Our too busy lifestyle, but first a quick update!
Well, let me catch you up on the last few months and also challenge us in an area that is all too relevant to my life.
As many of you know, I began the process of taking 18 classes in nine months to finish my degree. There have been times that I really wanted to quit. Being 42 is harder than being 22 when it comes to college and life. I have had times of great frustration with busyness (because of school and family needs) and with my lack of rest (oh how I love a good nap). But God is using this season to grow and mature both Michelle and I; as we walk through this intense time of learning, we realize that it is just a season. I made the Dean's List for the first time as a full time student; EVER! (Well, in high school I would have made this list if we had a dean's list and if I got a grade for sleeping in class.) I am in my second to last term and am working part time for The Urbancrest Resource Ministry as a warehouse hand. God is providing for our financial needs in a some really cool and really hard ways, in which one of those ways: I have been preaching at Northview Baptist in Hillsboro, OH in the middle of school, work and family; it has been incredibly busy which had made me focus even harder on my time schedule. My kids are growing and my wife is getting prettier by the day. Life is busy but I know this is the season I have been invited to by Jesus, so I am embracing this momentary busyness and learning to rest in it.
However (and you knew there was going to be a however), I see a real problem with busyness. In the past, I have been abundantly guilty of being busy and thinking that was the normal Christian life. But is this really the way the Christian life is to be lived; from ministry moment to ministry moment, becoming so busy that relationships have to be put on the back burner to accomplish more for the Kingdom? NO and WE NEED TO STOP (okay I will quit yelling for a moment). See, while catching up with my friend, we both lamented about the false ministry idol of a busy life style. One that calls pastors to be in an office for 40-50 hours a week, visit people (adding more hours), train leadership (more hours), engage their local community (more hours), get involved with other pastors and churches (more hours), and be at their members' call when life falls apart (and it does, A-LOT). This doesn't just happen to pastors, it also happens to the people they are leading and I see a cycle that is dangerously destructive. Churches demand incredible leadership time from their pastor (in most cases rightfully so) but then the pastor in turn demands incredible amounts of serving time from their people, therefore a cycle of busyness begins. I know of guys serving churches part-time that are spending more time with ministry (50-70 hours) than they are with their families; PART_TIME. Hello, what the heck are we doing to each other when we demand that we spend so much time doing ministry that we think it is normal to overwork and ignore areas that need our attention?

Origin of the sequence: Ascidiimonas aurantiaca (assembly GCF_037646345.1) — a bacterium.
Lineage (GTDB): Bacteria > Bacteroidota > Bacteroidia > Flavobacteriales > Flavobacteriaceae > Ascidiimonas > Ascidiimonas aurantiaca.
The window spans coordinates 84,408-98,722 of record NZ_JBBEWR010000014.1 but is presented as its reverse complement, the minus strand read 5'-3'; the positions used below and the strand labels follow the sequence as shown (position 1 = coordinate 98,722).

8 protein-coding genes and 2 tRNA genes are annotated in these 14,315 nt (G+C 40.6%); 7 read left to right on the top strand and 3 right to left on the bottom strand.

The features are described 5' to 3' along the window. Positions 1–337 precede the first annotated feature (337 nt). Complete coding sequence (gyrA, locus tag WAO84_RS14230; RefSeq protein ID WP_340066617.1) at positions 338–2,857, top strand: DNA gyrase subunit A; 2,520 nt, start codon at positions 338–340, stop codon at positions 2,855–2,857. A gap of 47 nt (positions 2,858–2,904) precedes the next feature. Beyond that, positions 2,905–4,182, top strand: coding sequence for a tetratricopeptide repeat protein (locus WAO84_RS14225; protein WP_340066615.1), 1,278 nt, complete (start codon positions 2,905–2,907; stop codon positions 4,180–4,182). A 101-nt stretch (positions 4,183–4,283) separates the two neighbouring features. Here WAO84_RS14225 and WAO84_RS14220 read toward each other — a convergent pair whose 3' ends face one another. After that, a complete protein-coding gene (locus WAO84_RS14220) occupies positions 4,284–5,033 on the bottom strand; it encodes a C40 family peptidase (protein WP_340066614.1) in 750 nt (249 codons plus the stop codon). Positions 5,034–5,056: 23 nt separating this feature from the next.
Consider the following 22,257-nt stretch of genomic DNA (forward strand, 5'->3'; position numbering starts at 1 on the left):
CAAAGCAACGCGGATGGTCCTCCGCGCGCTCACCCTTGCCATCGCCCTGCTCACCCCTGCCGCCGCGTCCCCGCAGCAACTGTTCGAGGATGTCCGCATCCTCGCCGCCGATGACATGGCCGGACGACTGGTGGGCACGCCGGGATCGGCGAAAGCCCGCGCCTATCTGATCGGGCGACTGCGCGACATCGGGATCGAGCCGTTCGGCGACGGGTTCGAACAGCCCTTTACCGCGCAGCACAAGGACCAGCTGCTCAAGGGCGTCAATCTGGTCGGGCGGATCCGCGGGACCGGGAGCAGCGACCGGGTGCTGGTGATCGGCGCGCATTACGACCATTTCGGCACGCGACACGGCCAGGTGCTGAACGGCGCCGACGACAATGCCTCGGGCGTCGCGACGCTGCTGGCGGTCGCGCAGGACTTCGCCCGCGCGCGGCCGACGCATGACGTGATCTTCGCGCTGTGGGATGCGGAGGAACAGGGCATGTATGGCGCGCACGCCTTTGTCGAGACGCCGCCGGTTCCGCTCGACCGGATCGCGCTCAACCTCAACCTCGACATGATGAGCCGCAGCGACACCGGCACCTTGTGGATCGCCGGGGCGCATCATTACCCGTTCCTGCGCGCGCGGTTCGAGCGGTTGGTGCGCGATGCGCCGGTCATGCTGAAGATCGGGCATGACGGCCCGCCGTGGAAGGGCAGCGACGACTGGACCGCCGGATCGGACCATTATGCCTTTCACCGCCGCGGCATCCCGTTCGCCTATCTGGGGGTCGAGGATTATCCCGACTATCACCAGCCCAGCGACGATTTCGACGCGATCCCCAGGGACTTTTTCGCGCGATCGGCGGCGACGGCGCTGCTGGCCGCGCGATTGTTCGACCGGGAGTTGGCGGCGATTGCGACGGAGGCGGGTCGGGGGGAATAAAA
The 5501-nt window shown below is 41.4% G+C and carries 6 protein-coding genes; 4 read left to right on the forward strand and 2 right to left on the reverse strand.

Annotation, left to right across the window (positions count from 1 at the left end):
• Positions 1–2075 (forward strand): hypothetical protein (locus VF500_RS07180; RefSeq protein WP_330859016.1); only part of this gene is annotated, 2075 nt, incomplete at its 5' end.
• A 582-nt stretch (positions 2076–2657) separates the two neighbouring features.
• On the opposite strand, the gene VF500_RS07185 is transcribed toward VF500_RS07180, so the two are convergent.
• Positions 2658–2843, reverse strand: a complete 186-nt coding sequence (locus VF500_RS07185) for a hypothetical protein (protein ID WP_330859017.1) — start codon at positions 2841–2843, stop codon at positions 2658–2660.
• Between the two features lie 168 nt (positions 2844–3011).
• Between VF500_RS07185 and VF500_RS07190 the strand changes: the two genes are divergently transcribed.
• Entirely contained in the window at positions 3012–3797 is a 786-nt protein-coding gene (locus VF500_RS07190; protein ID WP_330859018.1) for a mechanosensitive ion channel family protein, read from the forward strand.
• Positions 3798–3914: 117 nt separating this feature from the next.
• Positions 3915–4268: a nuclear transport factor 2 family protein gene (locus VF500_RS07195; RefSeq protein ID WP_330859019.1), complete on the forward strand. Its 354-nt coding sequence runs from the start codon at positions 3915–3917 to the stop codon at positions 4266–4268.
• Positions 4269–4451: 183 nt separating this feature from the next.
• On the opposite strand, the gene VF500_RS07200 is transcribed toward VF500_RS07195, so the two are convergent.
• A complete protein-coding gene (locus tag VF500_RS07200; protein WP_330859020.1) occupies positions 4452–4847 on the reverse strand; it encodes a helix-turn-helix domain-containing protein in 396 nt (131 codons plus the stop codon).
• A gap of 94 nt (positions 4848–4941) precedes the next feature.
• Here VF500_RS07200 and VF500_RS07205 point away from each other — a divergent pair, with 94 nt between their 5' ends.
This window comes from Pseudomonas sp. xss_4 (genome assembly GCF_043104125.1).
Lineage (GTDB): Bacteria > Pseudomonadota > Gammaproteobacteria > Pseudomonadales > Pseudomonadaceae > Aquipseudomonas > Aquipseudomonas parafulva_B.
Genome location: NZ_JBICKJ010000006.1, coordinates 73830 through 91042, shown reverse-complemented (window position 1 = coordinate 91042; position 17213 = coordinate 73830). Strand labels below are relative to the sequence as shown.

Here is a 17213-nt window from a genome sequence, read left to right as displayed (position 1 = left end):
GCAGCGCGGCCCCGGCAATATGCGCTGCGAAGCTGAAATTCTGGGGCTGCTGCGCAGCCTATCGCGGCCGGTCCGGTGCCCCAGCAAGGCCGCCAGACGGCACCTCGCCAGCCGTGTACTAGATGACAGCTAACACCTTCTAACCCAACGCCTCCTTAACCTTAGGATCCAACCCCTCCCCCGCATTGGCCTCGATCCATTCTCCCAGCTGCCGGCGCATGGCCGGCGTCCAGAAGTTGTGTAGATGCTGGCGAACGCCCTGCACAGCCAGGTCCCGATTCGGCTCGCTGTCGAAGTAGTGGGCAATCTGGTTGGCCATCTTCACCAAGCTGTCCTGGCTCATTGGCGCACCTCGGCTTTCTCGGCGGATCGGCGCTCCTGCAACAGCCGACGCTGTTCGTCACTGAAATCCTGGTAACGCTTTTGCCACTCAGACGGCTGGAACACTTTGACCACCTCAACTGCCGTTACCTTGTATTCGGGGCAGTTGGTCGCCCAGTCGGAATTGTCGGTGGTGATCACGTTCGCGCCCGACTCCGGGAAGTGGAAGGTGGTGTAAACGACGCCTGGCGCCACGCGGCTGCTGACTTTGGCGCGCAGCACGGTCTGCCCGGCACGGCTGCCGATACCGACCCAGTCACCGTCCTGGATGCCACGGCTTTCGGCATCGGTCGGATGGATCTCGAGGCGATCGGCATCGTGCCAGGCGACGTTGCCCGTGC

I was listening to a podcast about church planting the other day, in which they made this statement, "sometimes it is easier to preach about pornography in a church than it is to preach against over-working" (Hardcore Church Planting, 2016). Wow, have we become so busy that we feign at the thought of speaking against busyness? I think we do and we definitely don't like it when someone points it out, in-fact, I have heard Christians and Pastors call people lazy for not giving more time to ministry that they don't have (I was one of them). There is a huge problem and I believe this is rooted in consumerism and the lack of true biblical Christianity in the church.
First, let me share how much I love the church but I see a true lack of biblical Christianity in the church, which I believe leads to consumerism, by asking a question of reality that shouldn't be for the church. Why is the Pareto Principle happening in the church, where 80% of the work is done by 20% of the people? Here are a few points that I have found in asking this question:
- We don't integrate people with their talents and gifts but instead make them fit our paradigm
- We don't disciple and find out what people's gifts, talents and passions are
- We don't disciple and lead our people to become busy workers in the Kingdom instead of resting and abiding in Christ allowing Jesus to lead them into ministry areas
- We make serving the church the priority instead of casting Kingdom impact about being part of the church
- We reward and demand busyness in the church instead of celebrating intimate growth in Christ
- We equate busyness with spiritual growth
- We don't allow people to step back and heal when tragedy hits
- We centralize the greatness of the church on certain leaders instead of Jesus (this is a huge problem we need to repent of), in which:
- We rely on people more than we rely on Jesus Christ!